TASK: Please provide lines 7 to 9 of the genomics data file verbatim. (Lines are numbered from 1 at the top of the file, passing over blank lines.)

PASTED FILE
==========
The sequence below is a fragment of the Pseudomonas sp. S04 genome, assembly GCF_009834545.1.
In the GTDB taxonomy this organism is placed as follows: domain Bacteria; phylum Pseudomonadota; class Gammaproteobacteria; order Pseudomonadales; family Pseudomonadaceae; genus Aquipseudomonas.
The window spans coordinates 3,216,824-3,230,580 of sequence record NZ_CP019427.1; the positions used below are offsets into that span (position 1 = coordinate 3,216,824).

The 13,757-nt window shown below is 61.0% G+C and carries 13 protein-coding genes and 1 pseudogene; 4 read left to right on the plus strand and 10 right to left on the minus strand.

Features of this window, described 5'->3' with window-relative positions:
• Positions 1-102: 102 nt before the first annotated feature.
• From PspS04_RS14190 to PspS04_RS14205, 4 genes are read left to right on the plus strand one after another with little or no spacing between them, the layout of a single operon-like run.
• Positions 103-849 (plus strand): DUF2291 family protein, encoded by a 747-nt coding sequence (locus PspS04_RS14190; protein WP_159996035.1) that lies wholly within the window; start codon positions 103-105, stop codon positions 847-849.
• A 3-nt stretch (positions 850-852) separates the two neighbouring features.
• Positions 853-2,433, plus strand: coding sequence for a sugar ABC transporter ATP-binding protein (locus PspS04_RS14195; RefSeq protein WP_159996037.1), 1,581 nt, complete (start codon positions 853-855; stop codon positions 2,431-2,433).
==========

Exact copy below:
• From PspS04_RS14190 to PspS04_RS14205, 4 genes are read left to right on the plus strand one after another with little or no spacing between them, the layout of a single operon-like run.
• Positions 103-849 (plus strand): DUF2291 family protein, encoded by a 747-nt coding sequence (locus PspS04_RS14190; protein WP_159996035.1) that lies wholly within the window; start codon positions 103-105, stop codon positions 847-849.
• A 3-nt stretch (positions 850-852) separates the two neighbouring features.